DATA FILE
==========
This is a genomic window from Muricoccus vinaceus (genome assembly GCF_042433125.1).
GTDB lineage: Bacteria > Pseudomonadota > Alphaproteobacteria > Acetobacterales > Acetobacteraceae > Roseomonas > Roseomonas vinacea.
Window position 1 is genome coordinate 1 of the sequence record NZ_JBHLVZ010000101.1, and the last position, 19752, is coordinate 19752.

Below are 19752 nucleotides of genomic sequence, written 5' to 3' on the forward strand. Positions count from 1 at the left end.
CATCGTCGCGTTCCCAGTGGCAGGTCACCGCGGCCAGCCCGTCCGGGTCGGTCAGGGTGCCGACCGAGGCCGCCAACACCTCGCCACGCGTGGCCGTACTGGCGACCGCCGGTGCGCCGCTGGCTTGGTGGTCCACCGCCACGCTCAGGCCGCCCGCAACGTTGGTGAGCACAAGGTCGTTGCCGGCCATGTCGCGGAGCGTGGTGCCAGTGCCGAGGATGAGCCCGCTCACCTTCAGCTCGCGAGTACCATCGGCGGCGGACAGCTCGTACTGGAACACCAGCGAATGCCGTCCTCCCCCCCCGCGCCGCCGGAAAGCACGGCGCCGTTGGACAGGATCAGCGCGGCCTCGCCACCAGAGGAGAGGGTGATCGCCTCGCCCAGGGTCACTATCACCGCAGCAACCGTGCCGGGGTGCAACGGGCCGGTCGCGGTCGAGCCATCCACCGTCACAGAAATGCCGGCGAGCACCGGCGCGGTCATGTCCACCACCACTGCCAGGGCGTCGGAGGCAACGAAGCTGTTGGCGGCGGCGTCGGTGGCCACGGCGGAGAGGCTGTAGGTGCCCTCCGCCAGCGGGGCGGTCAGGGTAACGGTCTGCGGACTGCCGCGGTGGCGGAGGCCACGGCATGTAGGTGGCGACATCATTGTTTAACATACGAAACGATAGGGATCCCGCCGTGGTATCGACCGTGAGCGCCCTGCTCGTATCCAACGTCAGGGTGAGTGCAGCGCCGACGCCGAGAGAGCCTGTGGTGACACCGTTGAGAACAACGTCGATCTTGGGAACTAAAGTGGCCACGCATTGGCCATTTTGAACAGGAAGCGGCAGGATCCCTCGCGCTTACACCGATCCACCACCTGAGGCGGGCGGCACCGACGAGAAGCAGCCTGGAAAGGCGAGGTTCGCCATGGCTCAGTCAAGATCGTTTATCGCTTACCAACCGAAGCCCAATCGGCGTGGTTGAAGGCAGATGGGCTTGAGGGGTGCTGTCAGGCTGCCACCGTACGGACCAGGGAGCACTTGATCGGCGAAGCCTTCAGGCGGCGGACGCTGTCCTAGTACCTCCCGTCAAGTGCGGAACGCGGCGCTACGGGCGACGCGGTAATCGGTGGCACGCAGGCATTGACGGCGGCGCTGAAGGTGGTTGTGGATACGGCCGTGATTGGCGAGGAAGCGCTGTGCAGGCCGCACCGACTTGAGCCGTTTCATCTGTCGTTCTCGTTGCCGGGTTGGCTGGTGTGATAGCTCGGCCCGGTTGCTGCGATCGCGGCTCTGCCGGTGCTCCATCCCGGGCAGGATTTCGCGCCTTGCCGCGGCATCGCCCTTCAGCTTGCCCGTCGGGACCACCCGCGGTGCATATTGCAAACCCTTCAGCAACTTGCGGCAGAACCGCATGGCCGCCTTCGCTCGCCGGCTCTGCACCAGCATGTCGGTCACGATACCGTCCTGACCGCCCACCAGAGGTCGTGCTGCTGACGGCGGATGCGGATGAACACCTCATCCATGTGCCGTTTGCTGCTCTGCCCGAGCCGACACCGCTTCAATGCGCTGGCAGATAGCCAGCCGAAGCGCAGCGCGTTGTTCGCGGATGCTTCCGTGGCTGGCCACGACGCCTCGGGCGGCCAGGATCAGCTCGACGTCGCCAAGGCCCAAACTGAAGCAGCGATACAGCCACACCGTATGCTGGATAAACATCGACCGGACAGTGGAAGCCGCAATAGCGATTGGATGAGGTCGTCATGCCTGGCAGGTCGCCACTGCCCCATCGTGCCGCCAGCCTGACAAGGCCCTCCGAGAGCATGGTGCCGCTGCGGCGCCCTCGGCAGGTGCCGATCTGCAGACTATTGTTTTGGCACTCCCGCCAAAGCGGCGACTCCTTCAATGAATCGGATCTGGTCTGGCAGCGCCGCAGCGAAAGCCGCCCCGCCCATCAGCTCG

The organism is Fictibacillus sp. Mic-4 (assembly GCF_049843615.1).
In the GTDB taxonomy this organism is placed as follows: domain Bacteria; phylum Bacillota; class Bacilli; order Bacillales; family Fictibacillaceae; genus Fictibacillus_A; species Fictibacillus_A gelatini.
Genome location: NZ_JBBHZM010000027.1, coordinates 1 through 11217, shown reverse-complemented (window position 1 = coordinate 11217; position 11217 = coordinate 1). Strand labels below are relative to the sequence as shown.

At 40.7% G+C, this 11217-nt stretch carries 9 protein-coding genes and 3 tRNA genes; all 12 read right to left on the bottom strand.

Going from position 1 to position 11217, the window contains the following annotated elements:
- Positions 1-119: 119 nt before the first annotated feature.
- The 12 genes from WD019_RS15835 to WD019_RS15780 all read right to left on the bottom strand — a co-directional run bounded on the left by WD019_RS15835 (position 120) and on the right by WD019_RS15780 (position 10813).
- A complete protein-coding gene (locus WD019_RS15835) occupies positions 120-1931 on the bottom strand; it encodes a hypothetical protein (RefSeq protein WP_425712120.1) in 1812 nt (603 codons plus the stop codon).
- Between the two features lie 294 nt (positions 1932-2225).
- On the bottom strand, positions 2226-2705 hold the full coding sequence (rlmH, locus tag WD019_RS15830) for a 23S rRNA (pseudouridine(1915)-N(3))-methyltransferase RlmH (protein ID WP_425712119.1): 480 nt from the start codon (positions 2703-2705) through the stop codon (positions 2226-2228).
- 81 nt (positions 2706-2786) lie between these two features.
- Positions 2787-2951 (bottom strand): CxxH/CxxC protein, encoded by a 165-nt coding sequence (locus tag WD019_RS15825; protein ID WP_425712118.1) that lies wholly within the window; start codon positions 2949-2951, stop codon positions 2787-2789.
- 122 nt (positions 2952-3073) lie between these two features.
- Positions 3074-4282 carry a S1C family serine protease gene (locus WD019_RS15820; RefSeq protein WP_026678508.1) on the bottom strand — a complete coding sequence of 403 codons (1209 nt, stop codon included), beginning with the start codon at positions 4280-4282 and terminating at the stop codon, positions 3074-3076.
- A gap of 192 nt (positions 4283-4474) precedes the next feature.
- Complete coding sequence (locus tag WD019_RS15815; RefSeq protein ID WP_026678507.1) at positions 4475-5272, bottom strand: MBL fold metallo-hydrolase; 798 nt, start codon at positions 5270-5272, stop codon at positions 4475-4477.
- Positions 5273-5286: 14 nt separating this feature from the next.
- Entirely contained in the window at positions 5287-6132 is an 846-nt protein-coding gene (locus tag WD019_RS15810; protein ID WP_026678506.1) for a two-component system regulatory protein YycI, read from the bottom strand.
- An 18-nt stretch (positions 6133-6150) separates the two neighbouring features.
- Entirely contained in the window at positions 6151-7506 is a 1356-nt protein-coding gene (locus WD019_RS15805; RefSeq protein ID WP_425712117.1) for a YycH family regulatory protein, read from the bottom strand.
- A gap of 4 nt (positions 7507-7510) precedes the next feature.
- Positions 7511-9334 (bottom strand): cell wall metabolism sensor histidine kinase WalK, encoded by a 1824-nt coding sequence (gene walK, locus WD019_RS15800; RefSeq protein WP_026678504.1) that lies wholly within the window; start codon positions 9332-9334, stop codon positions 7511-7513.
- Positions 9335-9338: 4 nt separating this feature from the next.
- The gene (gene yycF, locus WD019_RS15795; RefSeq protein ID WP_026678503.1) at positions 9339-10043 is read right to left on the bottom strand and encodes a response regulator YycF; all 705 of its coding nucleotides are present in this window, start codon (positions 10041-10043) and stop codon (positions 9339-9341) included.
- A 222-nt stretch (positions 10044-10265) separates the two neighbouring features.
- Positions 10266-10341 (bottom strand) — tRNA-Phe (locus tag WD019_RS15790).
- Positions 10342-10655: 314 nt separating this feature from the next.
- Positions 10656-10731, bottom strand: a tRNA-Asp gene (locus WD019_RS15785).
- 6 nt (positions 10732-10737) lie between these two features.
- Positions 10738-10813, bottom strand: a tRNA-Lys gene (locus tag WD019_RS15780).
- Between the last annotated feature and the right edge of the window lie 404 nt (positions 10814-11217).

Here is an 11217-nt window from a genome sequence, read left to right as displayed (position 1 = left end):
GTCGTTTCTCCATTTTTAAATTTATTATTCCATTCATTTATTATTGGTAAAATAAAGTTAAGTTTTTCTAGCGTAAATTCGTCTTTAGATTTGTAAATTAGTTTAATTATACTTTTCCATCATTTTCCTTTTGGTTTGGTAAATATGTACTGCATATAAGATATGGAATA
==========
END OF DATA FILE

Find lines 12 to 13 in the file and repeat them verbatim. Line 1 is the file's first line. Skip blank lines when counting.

- The 12 genes from WD019_RS15835 to WD019_RS15780 all read right to left on the bottom strand — a co-directional run bounded on the left by WD019_RS15835 (position 120) and on the right by WD019_RS15780 (position 10813).
- A complete protein-coding gene (locus WD019_RS15835) occupies positions 120-1931 on the bottom strand; it encodes a hypothetical protein (RefSeq protein WP_425712120.1) in 1812 nt (603 codons plus the stop codon).